Monday, November 28, 2005

[Mortal Coil] Additional Thoughts on Old Gods

As Ron Edwards describes over on the Forge, a good Narrativist game is defined by premise. Having run a session of Mortal Coil, a game with a very Narrativist goal, the premise has presented itself in a way that, as the game designer, I find very satisfactory. The world-creation process of Mortal Coil, expressed in the theme document, combined with character creation, exemplified by the character's Passion stats, creates premise through a collaborative process, with all of the players having input, including the GM (in this case, me).

We started with the basic theme; old gods of dead religions gathering in a bar in Philly. This has a melancholy feel from the get-go, and from this starting point, the players and I built up the game world, including a rule that rewards reminiscing in play mechanically. When the players moved on to character generation, they chose some very telling Passions. Examples: Loki's fear that he will be the last loser left in the bar when everyone else moves on (which manifests itself as Loki trying to keep everyone else there, even if it means foiling their plans to get out); Pluto's hatred of gods more successful than himself, paired with a duty to see to it that things remain in their proper order; and, our volcano goddess' hatred of active volcanos.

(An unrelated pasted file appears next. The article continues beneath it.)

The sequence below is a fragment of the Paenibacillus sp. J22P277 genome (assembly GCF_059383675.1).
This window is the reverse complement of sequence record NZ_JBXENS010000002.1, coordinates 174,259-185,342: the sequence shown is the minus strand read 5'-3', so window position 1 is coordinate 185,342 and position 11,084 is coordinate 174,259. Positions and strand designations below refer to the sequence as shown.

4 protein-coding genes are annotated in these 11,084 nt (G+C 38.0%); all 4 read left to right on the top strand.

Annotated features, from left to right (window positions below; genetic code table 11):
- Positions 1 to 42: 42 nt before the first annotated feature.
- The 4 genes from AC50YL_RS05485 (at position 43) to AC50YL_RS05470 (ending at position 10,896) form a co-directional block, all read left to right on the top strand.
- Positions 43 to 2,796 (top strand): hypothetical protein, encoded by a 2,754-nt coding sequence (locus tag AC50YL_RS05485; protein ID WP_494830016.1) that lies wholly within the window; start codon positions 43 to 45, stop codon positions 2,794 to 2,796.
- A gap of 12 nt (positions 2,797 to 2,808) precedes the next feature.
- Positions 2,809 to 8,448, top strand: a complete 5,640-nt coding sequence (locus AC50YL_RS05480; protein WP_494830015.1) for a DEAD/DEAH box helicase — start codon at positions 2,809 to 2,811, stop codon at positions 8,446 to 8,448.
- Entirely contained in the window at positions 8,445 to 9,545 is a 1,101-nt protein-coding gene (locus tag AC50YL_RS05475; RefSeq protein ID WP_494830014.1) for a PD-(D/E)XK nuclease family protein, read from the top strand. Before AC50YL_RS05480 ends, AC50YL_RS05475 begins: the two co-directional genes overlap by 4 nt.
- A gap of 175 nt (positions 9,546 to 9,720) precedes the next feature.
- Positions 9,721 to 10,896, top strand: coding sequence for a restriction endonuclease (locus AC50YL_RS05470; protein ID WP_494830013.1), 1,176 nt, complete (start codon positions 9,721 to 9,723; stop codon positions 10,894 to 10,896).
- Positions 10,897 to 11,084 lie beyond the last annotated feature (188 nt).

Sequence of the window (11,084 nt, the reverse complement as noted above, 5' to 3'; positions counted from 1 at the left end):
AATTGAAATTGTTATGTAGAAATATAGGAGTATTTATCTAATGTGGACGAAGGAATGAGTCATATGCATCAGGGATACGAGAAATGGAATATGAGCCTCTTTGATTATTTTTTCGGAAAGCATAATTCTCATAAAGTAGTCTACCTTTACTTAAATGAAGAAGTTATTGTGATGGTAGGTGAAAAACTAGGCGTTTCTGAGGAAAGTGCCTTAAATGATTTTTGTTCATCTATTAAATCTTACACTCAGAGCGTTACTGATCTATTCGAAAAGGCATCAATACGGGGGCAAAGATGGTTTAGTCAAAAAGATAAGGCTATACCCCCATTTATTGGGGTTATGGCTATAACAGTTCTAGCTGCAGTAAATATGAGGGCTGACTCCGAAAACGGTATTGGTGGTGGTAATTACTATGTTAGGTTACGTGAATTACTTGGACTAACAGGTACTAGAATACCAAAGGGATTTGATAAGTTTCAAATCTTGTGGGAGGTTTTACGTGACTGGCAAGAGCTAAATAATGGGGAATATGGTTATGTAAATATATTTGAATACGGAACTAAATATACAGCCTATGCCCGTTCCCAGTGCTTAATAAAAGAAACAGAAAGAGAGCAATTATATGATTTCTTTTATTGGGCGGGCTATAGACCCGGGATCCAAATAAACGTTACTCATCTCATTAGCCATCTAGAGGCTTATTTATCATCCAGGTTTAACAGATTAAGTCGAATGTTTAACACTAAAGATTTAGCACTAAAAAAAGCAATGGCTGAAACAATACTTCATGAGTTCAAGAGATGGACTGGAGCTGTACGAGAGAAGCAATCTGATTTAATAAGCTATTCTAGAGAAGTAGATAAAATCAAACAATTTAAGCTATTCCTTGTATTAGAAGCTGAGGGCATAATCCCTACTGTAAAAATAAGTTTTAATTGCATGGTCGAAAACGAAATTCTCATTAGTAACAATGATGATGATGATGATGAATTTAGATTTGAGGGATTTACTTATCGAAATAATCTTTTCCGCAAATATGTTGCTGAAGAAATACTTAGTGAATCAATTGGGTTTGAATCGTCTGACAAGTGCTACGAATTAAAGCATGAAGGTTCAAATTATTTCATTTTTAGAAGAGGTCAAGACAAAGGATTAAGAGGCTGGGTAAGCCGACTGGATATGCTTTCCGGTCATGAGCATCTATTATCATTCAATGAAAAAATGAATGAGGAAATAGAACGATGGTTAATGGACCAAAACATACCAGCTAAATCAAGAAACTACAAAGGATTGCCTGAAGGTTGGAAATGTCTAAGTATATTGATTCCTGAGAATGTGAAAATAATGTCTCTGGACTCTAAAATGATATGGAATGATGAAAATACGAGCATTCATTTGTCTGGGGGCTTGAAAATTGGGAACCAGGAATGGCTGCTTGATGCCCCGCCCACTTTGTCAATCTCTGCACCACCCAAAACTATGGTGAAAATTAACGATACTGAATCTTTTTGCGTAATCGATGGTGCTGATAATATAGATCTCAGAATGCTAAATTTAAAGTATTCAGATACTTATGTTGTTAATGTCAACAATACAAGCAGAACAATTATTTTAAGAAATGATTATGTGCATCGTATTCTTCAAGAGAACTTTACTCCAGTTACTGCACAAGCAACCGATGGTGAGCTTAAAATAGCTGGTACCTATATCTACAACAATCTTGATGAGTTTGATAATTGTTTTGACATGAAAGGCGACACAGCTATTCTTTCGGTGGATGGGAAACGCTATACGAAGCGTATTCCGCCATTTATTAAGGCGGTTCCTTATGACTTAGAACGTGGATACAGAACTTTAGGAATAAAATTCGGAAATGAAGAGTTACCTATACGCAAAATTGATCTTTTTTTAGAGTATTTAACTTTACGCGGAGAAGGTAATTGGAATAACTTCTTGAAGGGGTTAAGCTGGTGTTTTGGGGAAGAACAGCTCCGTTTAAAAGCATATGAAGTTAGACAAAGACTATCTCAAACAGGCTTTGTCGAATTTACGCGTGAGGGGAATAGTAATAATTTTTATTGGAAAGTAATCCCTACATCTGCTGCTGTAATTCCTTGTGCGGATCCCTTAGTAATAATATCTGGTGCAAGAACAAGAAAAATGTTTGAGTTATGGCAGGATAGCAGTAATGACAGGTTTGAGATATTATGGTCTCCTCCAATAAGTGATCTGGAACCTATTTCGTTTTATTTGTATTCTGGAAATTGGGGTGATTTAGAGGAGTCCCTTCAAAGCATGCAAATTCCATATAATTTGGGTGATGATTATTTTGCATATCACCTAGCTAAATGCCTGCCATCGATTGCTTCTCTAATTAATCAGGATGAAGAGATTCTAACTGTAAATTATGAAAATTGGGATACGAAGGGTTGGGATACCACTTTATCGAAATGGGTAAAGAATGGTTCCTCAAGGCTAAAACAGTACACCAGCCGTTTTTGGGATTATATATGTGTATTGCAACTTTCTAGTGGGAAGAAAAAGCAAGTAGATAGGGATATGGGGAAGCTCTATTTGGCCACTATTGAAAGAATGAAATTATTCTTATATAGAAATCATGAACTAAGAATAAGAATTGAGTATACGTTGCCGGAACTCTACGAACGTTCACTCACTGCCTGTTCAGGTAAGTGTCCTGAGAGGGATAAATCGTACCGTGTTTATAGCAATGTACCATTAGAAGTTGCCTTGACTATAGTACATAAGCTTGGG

All this adds up to one thing in the premise: envy. That is the true theme of the game, resentment and fear of failure. All of this built up by the players when we started the game.

I am really eager to run another session of this game and put in some serious bangs that relate to this theme.


At 3:03 PM, Blogger Alexander said...

Dang. This makes me want to playtest even more! I'm positively green thinking about this missed opportunity. :)

At 3:10 PM, Blogger Brennan Taylor said...

I'm sorry you couldn't be there, isk! I will definitely be running it at Recess, and Dreamation, too, so try to make it then.

Also, playtest it on your own. I'm curious to see what other people come up with.


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